BRUCE, Robert (1795-1864), of Kennet House, nr. Alloa, Clackmannan.

Published in The History of Parliament: the House of Commons 1820-1832, ed. D.R. Fisher, 2009
Available from Cambridge University Press



1820 - 24 June 1824

Family and Education

b. 8 Dec. 1795, 1st s. of Alexander Bruce of Kennet and Hugh,1 da. of Hugh Blackburn of Glasgow. educ. ?Eton 1811; ?St. John’s, Camb. 1813. m. (1) 12 Apr. 1825, Anne (d. 19 May 1846), da. of William Murray of Touchadam and Polmaise, Stirling, s.p.; (2) 22 Apr. 1848, Jane Dalrymple Hamilton, da. of Sir James Fergusson, 4th bt., of Kilkerran, Ayr, 1s. 1da. suc. fa. 1808. d. 13 Aug 1864.

Offices Held

Ensign 1 Ft. Gds. 1813, lt. and capt. 1821, ret. 1824.


Bruce’s ancestors had owned the Kennet estate since the mid-sixteenth century. His great-grandfather, Alexander Bruce, married in 1714 Mary Balfour, younger sister of Robert, 5th Lord Balfour of Burleigh, a convicted murderer who had escaped from custody in 1709 by disguising himself in his sister’s clothes. Balfour came out for the Pretender in the ’15, was attainted and died without issue in 1757. Mary Bruce died the following year and her sister Margaret died unmarried in 1769 when, but for the attainder, Alexander Bruce’s son Robert (Lord Kennet SCJ) would have succeeded her as Lord Balfour of Burleigh. His only surviving son Alexander was sometime a merchant in China before he inherited Kennet in 1785. On his death in 1808 his son Robert, the subject of this biography, became laird of Kennet at the age of 12. Bruce’s grandfather, Lord Kennet, had married a sister of the military hero, Sir Ralph Abercromby† (1734-1801) of Tullibody, whose widow was created Baroness Abercromby. Her son, George Abercromby†, who succeeded her in the peerage in 1821, may have had some responsibility for Bruce, his second cousin, during his minority. Bruce’s brief military career included service at Waterloo, where he was wounded. At the general election of 1820 he was returned unopposed for Clackmannanshire on Abercromby’s interest, as a locum for Abercomby’s only son, a minor.

He gave general support to Lord Liverpool’s administration, but occasionally took an independent line. He voted against economies in revenue collection, 4 July 1820, and in defence of ministers’ conduct towards Queen Caroline, 6 Feb. 1821. He was one of the Scottish county Members who divided for repeal of the additional malt duty, 21 Mar., and he stood his ground when government exerted themselves to defeat the repeal bill, 3 Apr. 1821. He voted against the disfranchisement of ordnance officials, 12 Apr., and parliamentary reform, 9, 10 May 1821. He divided against the opposition’s call for more extensive tax reductions, 21 Feb., but voted for admiralty economies, 1 Mar., and a cut in the army estimates, 20 Mar. 1822. He voted against abolition of one of the joint-postmasterships, 13 Mar., and inquiry into the lord advocate’s dealings with the Scottish press, 25 June 1822. He sided with government against repeal of the assessed taxes, 10, 18 Mar., and of the Foreign Enlistment Act, 16 Apr., and against Scottish parliamentary reform, 2 June, and inquiry into the currency, 12 June 1823. He voted against the production of information on the Dublin Orange theatre riot, 24 Mar., but was one of the anti-Catholics (he had voted against relief, 28 Feb. 1821, 30 Apr. 1822) who divided with opposition to secure an investigation of the prosecution of the miscreants, 22 Apr. 1823. He voted against reform of Edinburgh’s representation, 26 Feb. 1824. He presented constituency petitions against the duty on notaries’ licences, 5 Apr., for the abolition of slavery, 11 May, and against the beer bill, 13 May 1824.2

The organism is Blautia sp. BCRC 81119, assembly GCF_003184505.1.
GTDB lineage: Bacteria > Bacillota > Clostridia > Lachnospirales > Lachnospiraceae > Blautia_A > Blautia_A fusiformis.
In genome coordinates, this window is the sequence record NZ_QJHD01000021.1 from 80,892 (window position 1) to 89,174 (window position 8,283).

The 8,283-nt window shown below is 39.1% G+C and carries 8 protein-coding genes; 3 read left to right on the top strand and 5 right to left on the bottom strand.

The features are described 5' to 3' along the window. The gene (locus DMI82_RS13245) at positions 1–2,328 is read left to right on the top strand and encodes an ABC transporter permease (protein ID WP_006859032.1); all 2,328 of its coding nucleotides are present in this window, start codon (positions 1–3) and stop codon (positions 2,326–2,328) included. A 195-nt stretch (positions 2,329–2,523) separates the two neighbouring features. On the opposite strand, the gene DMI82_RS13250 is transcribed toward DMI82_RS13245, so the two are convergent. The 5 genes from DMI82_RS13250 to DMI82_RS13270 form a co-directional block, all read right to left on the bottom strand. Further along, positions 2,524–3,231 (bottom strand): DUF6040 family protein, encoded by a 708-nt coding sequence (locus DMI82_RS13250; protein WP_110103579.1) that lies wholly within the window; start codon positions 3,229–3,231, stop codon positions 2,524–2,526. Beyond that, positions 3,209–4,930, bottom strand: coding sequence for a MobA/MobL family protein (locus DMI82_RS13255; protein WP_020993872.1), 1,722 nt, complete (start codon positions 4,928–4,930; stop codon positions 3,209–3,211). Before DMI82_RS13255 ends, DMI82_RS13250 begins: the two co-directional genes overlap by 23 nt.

In 1823 Bruce sought an interview with Lord Liverpool to press his claim to the forfeited Balfour peerage in view of government’s plans to restore the lineal descendants of attainted peers to their ancestors’ honours. He had petitioned the king on this during his visit to Scotland in August 1822:

Mine is a case of peculiar aggravated hardship ... Both Lord Melville and the lord advocate are of opinion that it is a singular case ... and that it will by no means interfere with the claim of any other collateral branch.3

He got no satisfaction, and when government introduced bills to reverse the attainders of five peers, 14 June 1824, he complained in the House of the preference given to lineal over collateral descendants:

He yielded to no man in loyalty to the House of Hanover, and most painfully did he feel the distinction by which he suffered on the present